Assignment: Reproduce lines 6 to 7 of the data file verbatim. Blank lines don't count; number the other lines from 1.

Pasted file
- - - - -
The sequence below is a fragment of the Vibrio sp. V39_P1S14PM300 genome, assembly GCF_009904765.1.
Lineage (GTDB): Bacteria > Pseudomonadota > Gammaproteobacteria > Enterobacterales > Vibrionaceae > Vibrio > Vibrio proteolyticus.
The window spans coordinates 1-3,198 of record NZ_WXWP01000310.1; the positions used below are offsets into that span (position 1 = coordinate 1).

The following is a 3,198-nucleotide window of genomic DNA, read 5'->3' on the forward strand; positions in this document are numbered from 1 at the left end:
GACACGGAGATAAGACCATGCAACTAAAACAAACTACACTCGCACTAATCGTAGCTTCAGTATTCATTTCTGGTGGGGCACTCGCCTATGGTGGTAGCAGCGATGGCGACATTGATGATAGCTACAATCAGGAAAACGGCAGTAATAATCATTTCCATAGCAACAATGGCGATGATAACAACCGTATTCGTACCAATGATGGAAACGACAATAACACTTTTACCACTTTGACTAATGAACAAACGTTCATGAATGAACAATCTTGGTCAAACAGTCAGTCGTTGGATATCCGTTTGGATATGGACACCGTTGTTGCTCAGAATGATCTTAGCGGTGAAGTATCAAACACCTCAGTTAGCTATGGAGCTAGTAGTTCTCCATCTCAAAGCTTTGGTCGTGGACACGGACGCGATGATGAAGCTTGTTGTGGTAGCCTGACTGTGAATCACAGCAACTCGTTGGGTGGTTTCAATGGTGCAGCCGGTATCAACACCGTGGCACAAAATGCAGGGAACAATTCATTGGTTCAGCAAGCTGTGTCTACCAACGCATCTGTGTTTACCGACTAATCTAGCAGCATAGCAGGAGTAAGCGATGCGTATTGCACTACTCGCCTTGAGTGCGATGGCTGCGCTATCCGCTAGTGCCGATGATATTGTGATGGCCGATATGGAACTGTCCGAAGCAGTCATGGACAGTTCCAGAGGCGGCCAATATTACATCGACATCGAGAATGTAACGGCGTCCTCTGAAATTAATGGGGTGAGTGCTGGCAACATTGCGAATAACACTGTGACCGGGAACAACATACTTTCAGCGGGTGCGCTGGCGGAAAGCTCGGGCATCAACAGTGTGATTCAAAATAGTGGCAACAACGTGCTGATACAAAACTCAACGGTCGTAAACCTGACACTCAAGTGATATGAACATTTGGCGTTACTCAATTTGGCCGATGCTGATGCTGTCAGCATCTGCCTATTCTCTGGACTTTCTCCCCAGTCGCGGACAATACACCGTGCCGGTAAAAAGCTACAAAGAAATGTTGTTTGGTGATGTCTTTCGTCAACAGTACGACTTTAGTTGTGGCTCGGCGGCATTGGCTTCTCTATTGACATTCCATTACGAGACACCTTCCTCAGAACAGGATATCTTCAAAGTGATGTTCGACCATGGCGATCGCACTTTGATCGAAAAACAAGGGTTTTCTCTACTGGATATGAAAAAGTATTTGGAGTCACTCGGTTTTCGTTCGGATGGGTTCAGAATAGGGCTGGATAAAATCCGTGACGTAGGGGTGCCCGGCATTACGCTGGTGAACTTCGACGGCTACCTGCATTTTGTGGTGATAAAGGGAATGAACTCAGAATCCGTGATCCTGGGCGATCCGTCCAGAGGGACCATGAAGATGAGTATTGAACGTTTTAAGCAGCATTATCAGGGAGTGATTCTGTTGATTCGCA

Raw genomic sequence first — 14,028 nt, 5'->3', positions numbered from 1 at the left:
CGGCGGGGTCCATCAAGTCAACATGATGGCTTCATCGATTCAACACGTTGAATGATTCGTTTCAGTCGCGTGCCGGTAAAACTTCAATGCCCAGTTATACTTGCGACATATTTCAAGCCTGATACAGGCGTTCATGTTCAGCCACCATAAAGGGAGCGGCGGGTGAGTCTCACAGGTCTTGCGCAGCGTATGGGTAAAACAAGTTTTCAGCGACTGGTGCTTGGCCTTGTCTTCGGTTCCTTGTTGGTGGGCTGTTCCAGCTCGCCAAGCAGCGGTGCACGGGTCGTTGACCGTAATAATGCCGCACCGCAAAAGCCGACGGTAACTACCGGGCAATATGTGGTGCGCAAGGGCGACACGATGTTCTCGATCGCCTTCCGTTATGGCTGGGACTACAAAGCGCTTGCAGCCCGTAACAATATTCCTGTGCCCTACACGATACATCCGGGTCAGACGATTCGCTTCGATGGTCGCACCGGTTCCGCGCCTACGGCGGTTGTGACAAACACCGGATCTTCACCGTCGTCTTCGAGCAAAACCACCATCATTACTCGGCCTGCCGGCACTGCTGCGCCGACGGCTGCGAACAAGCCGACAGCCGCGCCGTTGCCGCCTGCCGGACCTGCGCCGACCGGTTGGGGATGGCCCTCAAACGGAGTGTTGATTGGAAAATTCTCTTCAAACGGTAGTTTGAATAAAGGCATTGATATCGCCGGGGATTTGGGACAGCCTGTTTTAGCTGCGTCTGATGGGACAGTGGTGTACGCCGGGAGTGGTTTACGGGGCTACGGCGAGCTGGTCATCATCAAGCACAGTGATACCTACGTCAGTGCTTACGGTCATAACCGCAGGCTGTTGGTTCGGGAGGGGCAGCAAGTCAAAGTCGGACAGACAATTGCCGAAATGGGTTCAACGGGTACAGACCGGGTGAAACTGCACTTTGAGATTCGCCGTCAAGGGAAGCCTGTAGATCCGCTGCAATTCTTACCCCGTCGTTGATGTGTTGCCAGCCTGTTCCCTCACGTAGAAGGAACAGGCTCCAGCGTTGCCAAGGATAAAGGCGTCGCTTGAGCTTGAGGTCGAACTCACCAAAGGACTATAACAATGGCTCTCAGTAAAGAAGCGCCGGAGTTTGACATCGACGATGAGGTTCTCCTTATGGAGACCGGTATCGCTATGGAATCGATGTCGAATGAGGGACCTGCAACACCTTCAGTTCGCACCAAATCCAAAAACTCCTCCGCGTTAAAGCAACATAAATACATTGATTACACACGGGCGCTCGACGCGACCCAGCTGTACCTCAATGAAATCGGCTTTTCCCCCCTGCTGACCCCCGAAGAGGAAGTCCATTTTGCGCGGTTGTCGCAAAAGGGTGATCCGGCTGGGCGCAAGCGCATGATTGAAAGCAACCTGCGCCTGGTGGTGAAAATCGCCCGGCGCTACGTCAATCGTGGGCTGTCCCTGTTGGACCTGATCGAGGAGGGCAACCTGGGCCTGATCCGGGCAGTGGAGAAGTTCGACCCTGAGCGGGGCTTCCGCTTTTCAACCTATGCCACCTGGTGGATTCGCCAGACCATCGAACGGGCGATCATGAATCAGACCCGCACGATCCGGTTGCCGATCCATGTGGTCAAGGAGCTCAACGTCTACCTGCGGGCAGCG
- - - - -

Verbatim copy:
Raw genomic sequence first — 14,028 nt, 5'->3', positions numbered from 1 at the left:
CGGCGGGGTCCATCAAGTCAACATGATGGCTTCATCGATTCAACACGTTGAATGATTCGTTTCAGTCGCGTGCCGGTAAAACTTCAATGCCCAGTTATACTTGCGACATATTTCAAGCCTGATACAGGCGTTCATGTTCAGCCACCATAAAGGGAGCGGCGGGTGAGTCTCACAGGTCTTGCGCAGCGTATGGGTAAAACAAGTTTTCAGCGACTGGTGCTTGGCCTTGTCTTCGGTTCCTTGTTGGTGGGCTGTTCCAGCTCGCCAAGCAGCGGTGCACGGGTCGTTGACCGTAATAATGCCGCACCGCAAAAGCCGACGGTAACTACCGGGCAATATGTGGTGCGCAAGGGCGACACGATGTTCTCGATCGCCTTCCGTTATGGCTGGGACTACAAAGCGCTTGCAGCCCGTAACAATATTCCTGTGCCCTACACGATACATCCGGGTCAGACGATTCGCTTCGATGGTCGCACCGGTTCCGCGCCTACGGCGGTTGTGACAAACACCGGATCTTCACCGTCGTCTTCGAGCAAAACCACCATCATTACTCGGCCTGCCGGCACTGCTGCGCCGACGGCTGCGAACAAGCCGACAGCCGCGCCGTTGCCGCCTGCCGGACCTGCGCCGACCGGTTGGGGATGGCCCTCAAACGGAGTGTTGATTGGAAAATTCTCTTCAAACGGTAGTTTGAATAAAGGCATTGATATCGCCGGGGATTTGGGACAGCCTGTTTTAGCTGCGTCTGATGGGACAGTGGTGTACGCCGGGAGTGGTTTACGGGGCTACGGCGAGCTGGTCATCATCAAGCACAGTGATACCTACGTCAGTGCTTACGGTCATAACCGCAGGCTGTTGGTTCGGGAGGGGCAGCAAGTCAAAGTCGGACAGACAATTGCCGAAATGGGTTCAACGGGTACAGACCGGGTGAAACTGCACTTTGAGATTCGCCGTCAAGGGAAGCCTGTAGATCCGCTGCAATTCTTACCCCGTCGTTGATGTGTTGCCAGCCTGTTCCCTCACGTAGAAGGAACAGGCTCCAGCGTTGCCAAGGATAAAGGCGTCGCTTGAGCTTGAGGTCGAACTCACCAAAGGACTATAACAATGGCTCTCAGTAAAGAAGCGCCGGAGTTTGACATCGACGATGAGGTTCTCCTTATGGAGACCGGTATCGCTATGGAATCGATGTCGAATGAGGGACCTGCAACACCTTCAGTTCGCACCAAATCCAAAAACTCCTCCGCGTTAAAGCAACATAAATACATTGATTACACACGGGCGCTCGACGCGACCCAGCTGTACCTCAATGAAATCGGCTTTTCCCCCCTGCTGACCCCCGAAGAGGAAGTCCATTTTGCGCGGTTGTCGCAAAAGGGTGATCCGGCTGGGCGCAAGCGCATGATTGAAAGCAACCTGCGCCTGGTGGTGAAAATCGCCCGGCGCTACGTCAATCGTGGGCTGTCCCTGTTGGACCTGATCGAGGAGGGCAACCTGGGCCTGATCCGGGCAGTGGAGAAGTTCGACCCTGAGCGGGGCTTCCGCTTTTCAACCTATGCCACCTGGTGGATTCGCCAGACCATCGAACGGGCGATCATGAATCAGACCCGCACGATCCGGTTGCCGATCCATGTGGTCAAGGAGCTCAACGTCTACCTGCGGGCAGCG